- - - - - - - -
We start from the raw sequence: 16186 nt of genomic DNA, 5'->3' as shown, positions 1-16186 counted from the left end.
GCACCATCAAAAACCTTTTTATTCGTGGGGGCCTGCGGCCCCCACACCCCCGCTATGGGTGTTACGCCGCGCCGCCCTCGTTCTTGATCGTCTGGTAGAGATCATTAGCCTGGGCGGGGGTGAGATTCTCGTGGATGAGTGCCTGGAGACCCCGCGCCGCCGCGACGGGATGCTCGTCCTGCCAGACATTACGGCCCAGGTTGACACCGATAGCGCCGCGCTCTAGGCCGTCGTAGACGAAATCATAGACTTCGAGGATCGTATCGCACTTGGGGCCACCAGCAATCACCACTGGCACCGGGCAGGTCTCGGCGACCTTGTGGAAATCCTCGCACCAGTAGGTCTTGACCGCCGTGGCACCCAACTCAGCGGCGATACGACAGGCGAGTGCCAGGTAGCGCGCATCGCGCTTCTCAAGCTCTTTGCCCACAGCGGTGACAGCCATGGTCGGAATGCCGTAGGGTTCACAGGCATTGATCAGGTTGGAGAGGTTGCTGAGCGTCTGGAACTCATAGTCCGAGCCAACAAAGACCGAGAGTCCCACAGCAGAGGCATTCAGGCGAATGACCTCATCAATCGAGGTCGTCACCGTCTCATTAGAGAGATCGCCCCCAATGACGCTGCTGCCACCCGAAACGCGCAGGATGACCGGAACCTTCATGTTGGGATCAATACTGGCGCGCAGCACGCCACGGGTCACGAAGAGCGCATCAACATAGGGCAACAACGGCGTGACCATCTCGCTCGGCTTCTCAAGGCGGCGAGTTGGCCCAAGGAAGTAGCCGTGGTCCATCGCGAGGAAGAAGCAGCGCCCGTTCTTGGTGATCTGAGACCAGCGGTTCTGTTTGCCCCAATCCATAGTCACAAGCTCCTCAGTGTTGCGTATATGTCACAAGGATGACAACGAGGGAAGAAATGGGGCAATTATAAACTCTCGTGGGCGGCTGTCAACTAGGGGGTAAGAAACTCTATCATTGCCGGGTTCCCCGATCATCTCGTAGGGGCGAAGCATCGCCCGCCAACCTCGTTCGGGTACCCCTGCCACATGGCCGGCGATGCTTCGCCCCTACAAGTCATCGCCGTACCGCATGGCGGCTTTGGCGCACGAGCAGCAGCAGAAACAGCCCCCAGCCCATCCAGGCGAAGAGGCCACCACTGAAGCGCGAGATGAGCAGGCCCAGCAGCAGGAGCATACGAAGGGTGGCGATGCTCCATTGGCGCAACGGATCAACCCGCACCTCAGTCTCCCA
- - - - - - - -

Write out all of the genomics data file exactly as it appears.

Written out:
We start from the raw sequence: 16186 nt of genomic DNA, 5'->3' as shown, positions 1-16186 counted from the left end.
GCACCATCAAAAACCTTTTTATTCGTGGGGGCCTGCGGCCCCCACACCCCCGCTATGGGTGTTACGCCGCGCCGCCCTCGTTCTTGATCGTCTGGTAGAGATCATTAGCCTGGGCGGGGGTGAGATTCTCGTGGATGAGTGCCTGGAGACCCCGCGCCGCCGCGACGGGATGCTCGTCCTGCCAGACATTACGGCCCAGGTTGACACCGATAGCGCCGCGCTCTAGGCCGTCGTAGACGAAATCATAGACTTCGAGGATCGTATCGCACTTGGGGCCACCAGCAATCACCACTGGCACCGGGCAGGTCTCGGCGACCTTGTGGAAATCCTCGCACCAGTAGGTCTTGACCGCCGTGGCACCCAACTCAGCGGCGATACGACAGGCGAGTGCCAGGTAGCGCGCATCGCGCTTCTCAAGCTCTTTGCCCACAGCGGTGACAGCCATGGTCGGAATGCCGTAGGGTTCACAGGCATTGATCAGGTTGGAGAGGTTGCTGAGCGTCTGGAACTCATAGTCCGAGCCAACAAAGACCGAGAGTCCCACAGCAGAGGCATTCAGGCGAATGACCTCATCAATCGAGGTCGTCACCGTCTCATTAGAGAGATCGCCCCCAATGACGCTGCTGCCACCCGAAACGCGCAGGATGACCGGAACCTTCATGTTGGGATCAATACTGGCGCGCAGCACGCCACGGGTCACGAAGAGCGCATCAACATAGGGCAACAACGGCGTGACCATCTCGCTCGGCTTCTCAAGGCGGCGAGTTGGCCCAAGGAAGTAGCCGTGGTCCATCGCGAGGAAGAAGCAGCGCCCGTTCTTGGTGATCTGAGACCAGCGGTTCTGTTTGCCCCAATCCATAGTCACAAGCTCCTCAGTGTTGCGTATATGTCACAAGGATGACAACGAGGGAAGAAATGGGGCAATTATAAACTCTCGTGGGCGGCTGTCAACTAGGGGGTAAGAAACTCTATCATTGCCGGGTTCCCCGATCATCTCGTAGGGGCGAAGCATCGCCCGCCAACCTCGTTCGGGTACCCCTGCCACATGGCCGGCGATGCTTCGCCCCTACAAGTCATCGCCGTACCGCATGGCGGCTTTGGCGCACGAGCAGCAGCAGAAACAGCCCCCAGCCCATCCAGGCGAAGAGGCCACCACTGAAGCGCGAGATGAGCAGGCCCAGCAGCAGGAGCATACGAAGGGTGGCGATGCTCCATTGGCGCAACGGATCAACCCGCACCTCAGTCTCCCA